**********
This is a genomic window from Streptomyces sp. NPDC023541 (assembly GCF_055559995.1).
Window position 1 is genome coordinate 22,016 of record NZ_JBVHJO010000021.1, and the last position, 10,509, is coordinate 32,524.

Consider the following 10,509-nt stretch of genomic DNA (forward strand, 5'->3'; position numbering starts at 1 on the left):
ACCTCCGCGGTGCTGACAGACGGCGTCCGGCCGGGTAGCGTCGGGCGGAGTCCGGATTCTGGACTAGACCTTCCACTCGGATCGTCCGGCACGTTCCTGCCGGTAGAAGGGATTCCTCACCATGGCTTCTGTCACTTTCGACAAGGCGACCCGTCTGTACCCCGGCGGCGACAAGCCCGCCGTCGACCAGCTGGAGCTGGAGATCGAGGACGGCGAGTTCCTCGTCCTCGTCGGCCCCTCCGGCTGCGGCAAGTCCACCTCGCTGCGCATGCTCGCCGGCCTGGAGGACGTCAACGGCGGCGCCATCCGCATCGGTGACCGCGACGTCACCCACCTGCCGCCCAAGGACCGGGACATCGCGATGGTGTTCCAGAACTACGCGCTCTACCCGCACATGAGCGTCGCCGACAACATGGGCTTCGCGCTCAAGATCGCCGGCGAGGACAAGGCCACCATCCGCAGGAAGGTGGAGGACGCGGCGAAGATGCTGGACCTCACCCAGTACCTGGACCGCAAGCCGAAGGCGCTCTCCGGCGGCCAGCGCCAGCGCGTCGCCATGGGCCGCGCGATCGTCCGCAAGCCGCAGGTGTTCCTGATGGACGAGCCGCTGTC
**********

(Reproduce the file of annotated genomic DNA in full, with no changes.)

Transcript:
This is a genomic window from Streptomyces sp. NPDC023541 (assembly GCF_055559995.1).
Window position 1 is genome coordinate 22,016 of record NZ_JBVHJO010000021.1, and the last position, 10,509, is coordinate 32,524.

Consider the following 10,509-nt stretch of genomic DNA (forward strand, 5'->3'; position numbering starts at 1 on the left):
ACCTCCGCGGTGCTGACAGACGGCGTCCGGCCGGGTAGCGTCGGGCGGAGTCCGGATTCTGGACTAGACCTTCCACTCGGATCGTCCGGCACGTTCCTGCCGGTAGAAGGGATTCCTCACCATGGCTTCTGTCACTTTCGACAAGGCGACCCGTCTGTACCCCGGCGGCGACAAGCCCGCCGTCGACCAGCTGGAGCTGGAGATCGAGGACGGCGAGTTCCTCGTCCTCGTCGGCCCCTCCGGCTGCGGCAAGTCCACCTCGCTGCGCATGCTCGCCGGCCTGGAGGACGTCAACGGCGGCGCCATCCGCATCGGTGACCGCGACGTCACCCACCTGCCGCCCAAGGACCGGGACATCGCGATGGTGTTCCAGAACTACGCGCTCTACCCGCACATGAGCGTCGCCGACAACATGGGCTTCGCGCTCAAGATCGCCGGCGAGGACAAGGCCACCATCCGCAGGAAGGTGGAGGACGCGGCGAAGATGCTGGACCTCACCCAGTACCTGGACCGCAAGCCGAAGGCGCTCTCCGGCGGCCAGCGCCAGCGCGTCGCCATGGGCCGCGCGATCGTCCGCAAGCCGCAGGTGTTCCTGATGGACGAGCCGCTGTC